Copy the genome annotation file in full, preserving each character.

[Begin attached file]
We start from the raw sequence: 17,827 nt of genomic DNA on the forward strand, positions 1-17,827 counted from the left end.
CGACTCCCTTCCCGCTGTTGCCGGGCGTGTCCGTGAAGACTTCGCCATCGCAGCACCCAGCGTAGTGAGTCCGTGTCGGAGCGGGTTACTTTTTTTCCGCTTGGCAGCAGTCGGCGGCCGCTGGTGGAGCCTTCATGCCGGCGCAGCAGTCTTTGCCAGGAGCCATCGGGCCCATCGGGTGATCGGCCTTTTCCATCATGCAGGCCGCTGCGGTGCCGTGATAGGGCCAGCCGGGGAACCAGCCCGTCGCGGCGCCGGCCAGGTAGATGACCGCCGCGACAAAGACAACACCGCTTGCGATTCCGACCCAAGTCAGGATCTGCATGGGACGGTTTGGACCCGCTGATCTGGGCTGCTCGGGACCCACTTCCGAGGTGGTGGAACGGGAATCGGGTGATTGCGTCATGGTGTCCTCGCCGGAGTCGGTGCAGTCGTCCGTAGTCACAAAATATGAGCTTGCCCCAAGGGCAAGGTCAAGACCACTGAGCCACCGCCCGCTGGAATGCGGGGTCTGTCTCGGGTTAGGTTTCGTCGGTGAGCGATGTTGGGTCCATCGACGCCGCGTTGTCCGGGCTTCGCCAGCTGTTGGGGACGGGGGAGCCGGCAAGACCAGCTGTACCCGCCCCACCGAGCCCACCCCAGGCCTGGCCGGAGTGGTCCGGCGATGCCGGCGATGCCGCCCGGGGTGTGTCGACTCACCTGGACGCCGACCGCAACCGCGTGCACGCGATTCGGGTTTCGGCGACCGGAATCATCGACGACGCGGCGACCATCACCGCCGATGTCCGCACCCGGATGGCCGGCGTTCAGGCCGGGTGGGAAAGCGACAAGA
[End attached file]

We start from the raw sequence: 17,827 nt of genomic DNA on the forward strand, positions 1-17,827 counted from the left end.
CGACTCCCTTCCCGCTGTTGCCGGGCGTGTCCGTGAAGACTTCGCCATCGCAGCACCCAGCGTAGTGAGTCCGTGTCGGAGCGGGTTACTTTTTTTCCGCTTGGCAGCAGTCGGCGGCCGCTGGTGGAGCCTTCATGCCGGCGCAGCAGTCTTTGCCAGGAGCCATCGGGCCCATCGGGTGATCGGCCTTTTCCATCATGCAGGCCGCTGCGGTGCCGTGATAGGGCCAGCCGGGGAACCAGCCCGTCGCGGCGCCGGCCAGGTAGATGACCGCCGCGACAAAGACAACACCGCTTGCGATTCCGACCCAAGTCAGGATCTGCATGGGACGGTTTGGACCCGCTGATCTGGGCTGCTCGGGACCCACTTCCGAGGTGGTGGAACGGGAATCGGGTGATTGCGTCATGGTGTCCTCGCCGGAGTCGGTGCAGTCGTCCGTAGTCACAAAATATGAGCTTGCCCCAAGGGCAAGGTCAAGACCACTGAGCCACCGCCCGCTGGAATGCGGGGTCTGTCTCGGGTTAGGTTTCGTCGGTGAGCGATGTTGGGTCCATCGACGCCGCGTTGTCCGGGCTTCGCCAGCTGTTGGGGACGGGGGAGCCGGCAAGACCAGCTGTACCCGCCCCACCGAGCCCACCCCAGGCCTGGCCGGAGTGGTCCGGCGATGCCGGCGATGCCGCCCGGGGTGTGTCGACTCACCTGGACGCCGACCGCAACCGCGTGCACGCGATTCGGGTTTCGGCGACCGGAATCATCGACGACGCGGCGACCATCACCGCCGATGTCCGCACCCGGATGGCCGGCGTTCAGGCCGGGTGGGAAAGCGACAAGA